An Open Letter to My (4th Tier) Law School
Dear 4th-tier law school from which I proudly graduated a few years back:
First things first: Yes, I have a job—a law job. My law school loans are being paid.
I can hear you sighing with relief. Now, the real reason for this letter:
Despite all that, I don’t expect you to voluntarily close your doors any time soon (even if that might make the job market a little better around here for your graduates). After all, being a law professor or dean sounds mostly fun, and the money ain’t bad. But I have another suggestion that you might consider.
I think you could make things a lot easier for everyone, students, faculty, and graduates included, if you would just stop cooperating with US News when they get in touch with you about your next law school ranking. That is a rigged game you can’t win, so you should really just stop playing.
Why you should stop playing
Law school rankings are all about how much money you have. You don’t have enough money, so you are low-ranked. It’s just that simple.
You complain about how the rankings are a mess, and don’t measure how cool your professors and students are, but you keep trying to raise your ranking. The more you try to raise your ranking, the more harm you do to your students because you waste money on stuff US News cares about when you could be spending that money helping your students.
If you just announced to the whole world that you refuse to chase your tail this way any more, and you are going to dedicate all the energy and time and money you used to spend chasing a higher ranking to making your students as employable as possible when they graduate, you’d enjoy a number of benefits, like a ton of free publicity, a load of stress off your mind, and my admiration.
You might just start a trend among other (4th-tier) schools. Wouldn’t that be sweet? You could stick it to the Man! (Or Woman. You choose.)
You could also save money because you wouldn’t have to chase after slightly-more “desirable” students by offering them scholarships. (You recall, I’m sure, that you have to take away a lot of these scholarships after the first year because you don’t have enough money to maintain them. Some people might call that a wee bit, um, disingenuous.)
A radical idea: teach lawyering
You could drop a lot of the classes that you now offer only because the rankings formula doesn’t like the idea of offering classes that would be really useful to new lawyers. For example, you could bring in practicing lawyers to teach students how to practice law and run a law office or a non-profit! That would be sweet. As much as I enjoyed annoying my Admiralty professor, a class on how to do things lawyers actually need to know how to do would have been helpful.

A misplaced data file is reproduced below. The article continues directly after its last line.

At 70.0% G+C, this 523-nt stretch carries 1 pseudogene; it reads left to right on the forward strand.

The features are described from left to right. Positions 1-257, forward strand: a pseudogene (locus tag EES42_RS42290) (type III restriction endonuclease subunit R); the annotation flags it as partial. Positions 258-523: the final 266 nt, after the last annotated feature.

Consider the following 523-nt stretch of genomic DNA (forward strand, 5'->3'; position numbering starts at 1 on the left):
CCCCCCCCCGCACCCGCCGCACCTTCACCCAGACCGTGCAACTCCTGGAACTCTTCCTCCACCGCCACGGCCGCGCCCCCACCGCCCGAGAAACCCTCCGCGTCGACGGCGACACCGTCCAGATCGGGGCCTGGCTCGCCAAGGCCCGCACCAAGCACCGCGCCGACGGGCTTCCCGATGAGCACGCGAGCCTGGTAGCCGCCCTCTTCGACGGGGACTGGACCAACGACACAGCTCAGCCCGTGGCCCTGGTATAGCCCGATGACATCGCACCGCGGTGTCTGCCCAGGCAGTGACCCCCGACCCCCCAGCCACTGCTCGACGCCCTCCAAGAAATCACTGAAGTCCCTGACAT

You could require those shy law students to participate in clinics that would teach them how to do lawyer stuff while helping real people in the community! Don’t worry, if the students survive a year of Civ Pro, they can survive a clinic or two. (Now that I think of it, you could shorten Civ Pro to one semester!) You could even offer free law student help to local law firms that could really use it! That might help newer law offices (they seem to be popping up all over, have you noticed?) to succeed, and some of them might even be able to hire your graduates! Crazy!
After all, you don’t even have to play by the ABA rules any more, as a degree from an accredited law school isn’t even required now to take the bar exam in your state! And, let’s be honest, it’s not like big New York law firms snap up too many of your graduates. Just go nuts! What do you have to lose? I mean, the future of 4th-tier schools is not looking bright right now. Honestly, if the number of students applying for law school continues to drop, your very survival might start to come into question.
One more thing before I go
Remember how I noted that I have a job? Just to be clear, while it pays enough to cover law loans in addition to helping feed a family of four and keeping the house from falling down, it doesn’t leave a lot left over to give to you. So, could you please stop asking for a while? Imagine what you’ll save on printing and postage! Perhaps you could wait until my loans are paid off? I’ll be happy to hear from you then. I’ll be retired, so perhaps I’ll have time to stop by and put a few dollars in your tip jar.
Now go out there and make me proud!